The Formula to Create a Trillion Dollar Online to Offline Industry
by Jon Carder
Feb 2, 2018 10:23:00 AM / by Jon Carder
The unfulfilled promises of online to offline have left us all a bit deflated. It seemed like such a perfect fit, everyone is online and 93% of commerce is still offline, just connect the two worlds and a massive O2O industry will be born! We've heard this message at every conference since Hootie and the Blowfish were actually popular. So why hasn't this taken off; what's the holdup?
In order to understand what has gone wrong you have to understand the three core elements that need to be done right in order to create a massive O2O industry.
Groupon and LivingSocial almost cracked the code of O2O. They were so close you could taste it, and boy did the copy cats come out in droves. The fact that Google, Facebook, Amazon, Yelp and thousands of other online companies all started a daily deal website in the same year is unprecedented. The O2O gold rush had begun! You could smell the greed in the air, and it topped out with Groupon’s $20B public valuation just 3 years after launch, making Groupon the fastest growing business in history. But today Groupon is worth less than 10% of that value ($1.75 billion as of 1/10/16) and there is a graveyard full of failed daily deal sites. So what happened? They screwed up the offer.
Daily deal sites frequently used a 50% off offer. That motivated online consumers by the truckload but wasn't sustainable for the offline businesses. The offer has to walk a fine line of motivational for consumers and sustainable for businesses. Daily deals were like a "steroid" pumping up businesses fast but then leaving them with a small... um... number of returning customers. What actually works is an "exercise program", like a 10-20% offer that won't drive in as many consumers but will ensure the business has a sustainable marketing source.
Most tracking solutions to connect the online world to the offline world didn't gain traction because they have friction that prevents them from becoming ubiquitous. By friction, I mean anything that requires additional behaviors for either the online consumer (showing a coupon, scanning a QR code, checking in etc.) or the offline business (installing new hardware, modifying their POS system, or training their staff on a new app).
Daily deals had heavy friction in their tracking because they used the old fashioned coupon. Even in a digital form, coupons have friction because the consumer has to show the coupon to the staff, which can get awkward on a business lunch or Tinder date. Coupons also require friction on the business owner's part to track the coupons and train staff how to redeem them.
The reason this friction didn't stop daily deals is because the "juice was worth the squeeze". Consumers and businesses alike will put up with friction as long as the reward is worth the pain the friction caused. The higher the reward, the more friction people will put up with. In the case of daily deals the promise of thousands of new customers was enough for businesses to deal with the hassle of coupons, and for consumers the 50% offer was so compelling that they didn't mind using a coupon. But once you bring the offer into a more sustainable place like 10-20% off, suddenly the friction needs to be less or consumers just won't bite.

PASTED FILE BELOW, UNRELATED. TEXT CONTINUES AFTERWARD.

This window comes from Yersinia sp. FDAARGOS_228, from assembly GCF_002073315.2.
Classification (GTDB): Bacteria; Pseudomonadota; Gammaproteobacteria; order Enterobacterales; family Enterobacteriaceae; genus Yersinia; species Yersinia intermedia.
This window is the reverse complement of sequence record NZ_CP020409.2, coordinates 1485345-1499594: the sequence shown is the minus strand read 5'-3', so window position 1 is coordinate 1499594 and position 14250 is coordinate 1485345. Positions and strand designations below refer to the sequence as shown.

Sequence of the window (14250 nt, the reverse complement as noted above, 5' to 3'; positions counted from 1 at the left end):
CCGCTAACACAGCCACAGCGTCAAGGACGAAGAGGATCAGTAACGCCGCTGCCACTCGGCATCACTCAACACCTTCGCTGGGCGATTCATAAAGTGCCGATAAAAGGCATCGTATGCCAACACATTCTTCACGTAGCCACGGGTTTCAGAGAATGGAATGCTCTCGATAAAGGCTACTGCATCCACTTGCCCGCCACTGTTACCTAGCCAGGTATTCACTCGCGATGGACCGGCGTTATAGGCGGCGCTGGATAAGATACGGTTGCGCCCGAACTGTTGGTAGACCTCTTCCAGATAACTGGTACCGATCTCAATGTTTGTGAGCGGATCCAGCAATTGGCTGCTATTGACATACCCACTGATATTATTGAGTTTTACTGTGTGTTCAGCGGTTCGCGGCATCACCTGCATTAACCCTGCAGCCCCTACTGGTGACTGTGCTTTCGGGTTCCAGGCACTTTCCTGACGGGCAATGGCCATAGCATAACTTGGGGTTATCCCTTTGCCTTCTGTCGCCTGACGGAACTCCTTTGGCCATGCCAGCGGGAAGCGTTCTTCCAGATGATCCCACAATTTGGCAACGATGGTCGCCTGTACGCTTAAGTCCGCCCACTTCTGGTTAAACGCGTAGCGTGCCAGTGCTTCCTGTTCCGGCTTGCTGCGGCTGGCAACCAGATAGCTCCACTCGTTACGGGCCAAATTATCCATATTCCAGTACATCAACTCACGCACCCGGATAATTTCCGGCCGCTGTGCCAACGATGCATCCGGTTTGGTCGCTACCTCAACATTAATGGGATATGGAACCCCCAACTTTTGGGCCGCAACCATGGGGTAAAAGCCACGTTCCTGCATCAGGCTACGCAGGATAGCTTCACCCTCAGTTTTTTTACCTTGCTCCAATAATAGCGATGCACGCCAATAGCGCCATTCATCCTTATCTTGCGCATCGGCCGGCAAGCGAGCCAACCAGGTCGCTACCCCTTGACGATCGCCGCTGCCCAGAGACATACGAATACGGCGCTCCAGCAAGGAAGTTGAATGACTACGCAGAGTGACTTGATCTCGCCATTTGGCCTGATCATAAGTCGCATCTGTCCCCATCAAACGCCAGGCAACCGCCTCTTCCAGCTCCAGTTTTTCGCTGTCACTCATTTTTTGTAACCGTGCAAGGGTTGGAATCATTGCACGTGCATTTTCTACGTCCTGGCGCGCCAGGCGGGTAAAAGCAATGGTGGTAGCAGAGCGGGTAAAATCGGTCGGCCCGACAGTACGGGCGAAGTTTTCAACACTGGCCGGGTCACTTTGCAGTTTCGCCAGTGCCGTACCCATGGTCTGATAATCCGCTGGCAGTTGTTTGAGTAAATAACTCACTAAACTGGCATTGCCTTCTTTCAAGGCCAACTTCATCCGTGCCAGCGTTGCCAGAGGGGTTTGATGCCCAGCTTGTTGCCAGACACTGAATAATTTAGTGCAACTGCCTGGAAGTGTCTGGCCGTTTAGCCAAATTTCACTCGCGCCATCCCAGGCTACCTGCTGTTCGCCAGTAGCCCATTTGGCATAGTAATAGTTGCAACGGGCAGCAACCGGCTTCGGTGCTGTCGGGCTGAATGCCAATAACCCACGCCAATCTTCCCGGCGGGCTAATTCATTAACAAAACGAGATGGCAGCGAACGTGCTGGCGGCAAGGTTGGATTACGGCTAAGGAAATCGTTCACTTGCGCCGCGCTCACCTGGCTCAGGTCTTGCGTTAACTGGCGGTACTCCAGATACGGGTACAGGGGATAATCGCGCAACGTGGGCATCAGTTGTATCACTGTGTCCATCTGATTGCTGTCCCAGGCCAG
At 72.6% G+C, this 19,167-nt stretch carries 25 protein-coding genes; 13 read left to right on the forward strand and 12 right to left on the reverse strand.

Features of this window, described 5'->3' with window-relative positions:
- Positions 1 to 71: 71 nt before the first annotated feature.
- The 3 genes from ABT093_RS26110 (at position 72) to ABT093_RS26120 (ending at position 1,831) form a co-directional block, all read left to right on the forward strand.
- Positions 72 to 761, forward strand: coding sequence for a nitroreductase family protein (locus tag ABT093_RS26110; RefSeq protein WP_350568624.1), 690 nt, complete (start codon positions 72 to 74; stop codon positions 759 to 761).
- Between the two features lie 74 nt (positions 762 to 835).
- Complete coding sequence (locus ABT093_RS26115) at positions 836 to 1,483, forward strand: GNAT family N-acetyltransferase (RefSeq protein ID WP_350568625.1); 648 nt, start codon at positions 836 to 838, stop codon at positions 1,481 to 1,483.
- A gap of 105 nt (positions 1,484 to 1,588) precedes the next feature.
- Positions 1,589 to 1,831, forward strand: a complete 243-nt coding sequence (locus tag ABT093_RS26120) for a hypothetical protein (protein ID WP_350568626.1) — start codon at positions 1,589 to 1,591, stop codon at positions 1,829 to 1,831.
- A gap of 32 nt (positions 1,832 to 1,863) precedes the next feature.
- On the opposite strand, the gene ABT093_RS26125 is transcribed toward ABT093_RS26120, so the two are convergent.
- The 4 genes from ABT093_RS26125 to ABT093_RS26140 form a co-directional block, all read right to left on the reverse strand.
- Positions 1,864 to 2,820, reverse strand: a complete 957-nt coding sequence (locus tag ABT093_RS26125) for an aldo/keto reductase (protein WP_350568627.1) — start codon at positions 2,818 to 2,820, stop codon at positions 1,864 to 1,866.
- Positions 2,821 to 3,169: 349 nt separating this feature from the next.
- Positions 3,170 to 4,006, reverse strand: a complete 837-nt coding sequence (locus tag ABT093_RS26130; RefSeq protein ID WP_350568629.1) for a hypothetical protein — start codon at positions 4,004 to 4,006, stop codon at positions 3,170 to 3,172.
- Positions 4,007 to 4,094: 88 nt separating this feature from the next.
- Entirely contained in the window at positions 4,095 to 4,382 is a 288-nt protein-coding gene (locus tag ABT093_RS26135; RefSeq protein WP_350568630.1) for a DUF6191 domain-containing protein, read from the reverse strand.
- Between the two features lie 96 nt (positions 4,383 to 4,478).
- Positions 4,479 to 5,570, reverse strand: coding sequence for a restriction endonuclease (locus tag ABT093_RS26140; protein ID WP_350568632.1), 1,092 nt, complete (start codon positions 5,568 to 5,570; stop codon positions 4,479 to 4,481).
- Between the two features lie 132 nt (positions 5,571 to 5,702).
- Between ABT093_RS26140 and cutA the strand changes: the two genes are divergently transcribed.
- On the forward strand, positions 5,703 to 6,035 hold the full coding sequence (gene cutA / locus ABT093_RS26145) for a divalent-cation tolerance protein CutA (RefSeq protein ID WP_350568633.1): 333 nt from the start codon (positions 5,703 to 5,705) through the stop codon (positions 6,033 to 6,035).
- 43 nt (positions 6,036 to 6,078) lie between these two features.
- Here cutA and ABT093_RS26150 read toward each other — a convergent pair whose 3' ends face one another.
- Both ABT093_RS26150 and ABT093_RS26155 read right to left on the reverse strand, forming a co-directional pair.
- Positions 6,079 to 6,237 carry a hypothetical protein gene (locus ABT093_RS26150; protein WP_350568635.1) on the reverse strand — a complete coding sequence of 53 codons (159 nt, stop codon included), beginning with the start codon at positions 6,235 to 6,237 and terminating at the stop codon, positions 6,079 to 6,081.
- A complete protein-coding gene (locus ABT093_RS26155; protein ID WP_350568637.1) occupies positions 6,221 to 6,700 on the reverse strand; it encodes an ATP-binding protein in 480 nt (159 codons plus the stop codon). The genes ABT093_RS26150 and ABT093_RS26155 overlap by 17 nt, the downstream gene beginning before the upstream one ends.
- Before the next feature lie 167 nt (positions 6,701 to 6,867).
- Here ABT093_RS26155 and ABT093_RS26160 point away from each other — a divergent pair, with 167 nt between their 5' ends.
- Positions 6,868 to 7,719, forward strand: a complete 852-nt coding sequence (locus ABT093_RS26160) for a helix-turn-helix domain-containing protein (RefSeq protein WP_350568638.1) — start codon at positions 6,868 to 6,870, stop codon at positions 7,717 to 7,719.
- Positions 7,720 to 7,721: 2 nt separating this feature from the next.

Thankfully there are new technologies and data emerging that can remove the friction. Here at Empyr we have formed a direct partnership with Visa, MasterCard, and American Express so the offline transaction can be tracked using what we all already use to pay, any debit or credit card. This makes it frictionless for both consumers and businesses. Adios friction!
The last piece is pretty simple, you need to create a way for online companies to make money by marketing offline offers. Daily deals monetization strategy paid out about 25% of the purchase price to the online company that marketed the offline offer. This was very compelling and is the reason why just about every consumer-facing internet company on the planet jumped into daily deals.
Here at Empyr we've created a similar monetization opportunity for O2O except this time the revenue share is more sustainable. The way it works is simple; offline businesses share a portion of the revenue they generate from a sale (usually around 10%) with the online company that drove in that sale. It's a Pay Per Sale model for offline businesses and it's a big revenue generator for the online companies because they make money on every offline purchase. Unlike daily deals, Empyr offers are always on, so the online companies that promote these offers make less than a daily deal in the short term but more in the long term, again like an exercise program rather than a steroid.
So just how big is this monetization opportunity? According to the US Chamber of Commerce, 93% of all commerce is offline, or $4.5 trillion dollars per year.
In summary, the formula for a trillion dollar O2O industry is:
In a nutshell this is what we do at Empyr and why the time is finally here to build a large, sustainable online to offline industry.